Former bank building on Newport Avenue
  • Former bank building on Newport Avenue
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In 1988, Apple Tree Market took over the space used by Safeway at the corner of Cable Street and Santa Monica Avenue in Ocean Beach. The market served the community until about a year after their lease ended in 2011.

“Our last day was December 31, 2012,” explains owner Saad Hirmez. “We were month-to-month when the lease expired. We bought the building for our new location [on Newport Avenue] from Bank of America in 2001.... We knew when our lease expired they wouldn’t keep us in our current location, so we were planning ahead and it was a good move.”

Remodel still in progress

Remodel still in progress

After getting the boot, Apple Tree began renovations on the building at 4978 Newport Avenue. Hirmez says they have invested nearly $1.5 million into revamping it. Although the 9800-square-foot space is about half the size of the old spot, Hirmez — who’s been in the business for 47 years — says he knows how to make it work.

“There will be a full meat department — a butcher shop, actually, with a butcher on site; organic and non-organic meats. We are contemplating whether we’re going to have any sandwiches or not. We will have a soup-and-salad bar, and as far as product selection — groceries and all that — we’re going to be about a 60/40 split with conventional groceries and gluten-free, organics, things like that. It's going to be a combination of both.

"But keep in mind this store is half the space as the other store so we have to be very, very conscientious and diligent of what products we’re going to stock. If a product is a slow mover, then we’ll get it out of here and bring in something else."

When will the new Apple Tree open?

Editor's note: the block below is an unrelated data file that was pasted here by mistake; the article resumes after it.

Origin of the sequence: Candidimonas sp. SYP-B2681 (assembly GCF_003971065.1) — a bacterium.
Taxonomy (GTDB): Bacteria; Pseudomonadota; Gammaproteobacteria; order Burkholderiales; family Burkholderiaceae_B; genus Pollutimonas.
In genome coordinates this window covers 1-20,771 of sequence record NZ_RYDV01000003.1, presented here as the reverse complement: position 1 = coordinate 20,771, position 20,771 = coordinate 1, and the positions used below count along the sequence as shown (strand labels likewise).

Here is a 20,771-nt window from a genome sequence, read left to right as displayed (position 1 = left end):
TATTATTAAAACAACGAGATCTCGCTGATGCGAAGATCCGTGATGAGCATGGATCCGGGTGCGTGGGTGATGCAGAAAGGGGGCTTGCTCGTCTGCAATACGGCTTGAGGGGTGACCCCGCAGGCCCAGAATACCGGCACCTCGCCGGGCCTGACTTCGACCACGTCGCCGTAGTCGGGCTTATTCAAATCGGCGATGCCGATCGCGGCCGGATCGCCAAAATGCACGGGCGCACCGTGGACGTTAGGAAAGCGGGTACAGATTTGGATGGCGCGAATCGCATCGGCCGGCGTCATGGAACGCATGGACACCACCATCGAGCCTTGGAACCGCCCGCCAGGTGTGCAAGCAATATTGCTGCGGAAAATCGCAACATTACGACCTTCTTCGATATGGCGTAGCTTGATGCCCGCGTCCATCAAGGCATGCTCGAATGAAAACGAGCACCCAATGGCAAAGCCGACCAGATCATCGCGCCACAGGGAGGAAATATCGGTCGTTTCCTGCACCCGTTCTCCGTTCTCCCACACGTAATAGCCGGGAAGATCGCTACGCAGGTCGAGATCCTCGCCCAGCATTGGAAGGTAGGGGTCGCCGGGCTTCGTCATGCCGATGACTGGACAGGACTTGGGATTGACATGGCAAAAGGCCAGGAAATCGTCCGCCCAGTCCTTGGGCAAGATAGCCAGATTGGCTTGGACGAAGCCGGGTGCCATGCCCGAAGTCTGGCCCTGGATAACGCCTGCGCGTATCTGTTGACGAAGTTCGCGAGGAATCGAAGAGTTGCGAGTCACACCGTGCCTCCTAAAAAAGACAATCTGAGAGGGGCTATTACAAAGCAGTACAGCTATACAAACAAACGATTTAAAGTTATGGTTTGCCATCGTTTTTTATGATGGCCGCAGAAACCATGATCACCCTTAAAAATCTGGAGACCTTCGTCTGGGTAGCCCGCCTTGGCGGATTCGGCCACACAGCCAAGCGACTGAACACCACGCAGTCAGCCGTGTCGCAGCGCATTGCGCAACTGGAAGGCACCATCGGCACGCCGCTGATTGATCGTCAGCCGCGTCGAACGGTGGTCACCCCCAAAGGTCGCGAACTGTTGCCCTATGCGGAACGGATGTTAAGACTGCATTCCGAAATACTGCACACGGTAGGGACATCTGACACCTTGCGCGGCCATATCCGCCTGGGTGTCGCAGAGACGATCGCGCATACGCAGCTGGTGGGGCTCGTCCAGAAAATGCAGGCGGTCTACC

“Sometime in January,” Hirmez says. “I’ve gone through hell and back getting to this point. One contractor bailed out on me; he under-bid the job and walked out. It's unfortunate — we should have been open in July, but god willing, we will be open in January.”

Also of note, the Bank of America ATM located behind the building will be removed and two new ATMS will be installed at the front of the store.

“We made a deal to move the ATM behind us and put two at the front of the store so we could have parking for customers — that ATM took up eight spots. As you know, parking is scarce, so we are also contemplating building a four-story parking structure behind us…. It would be paid parking for non-shoppers, of course. We’re not sure what’s involved yet or the cost, but if we can afford it and the City cooperates then we will probably do it.”

While O.B. has a lot of liquor stores, Apple Tree retained their original license but with a few minor restrictions.

“I was surprised when they put restrictions on us," says Hirmez. "The Department of Alcohol and Beverage Control was shocked that we got zero protests — zero. It’s the same liquor license we’ve had for 35, 40 years…. The restrictions are — I think — after midnight I’d have to stop selling, no selling miniature bottles, no single sales of beer under 16 ounces, no high-alcohol fortified wine like Boone's Farm...so we’re not going to stock it. I can live with those restrictions, which is why I didn’t fight them. But, morally speaking, they shouldn’t have put any conditions on us.”

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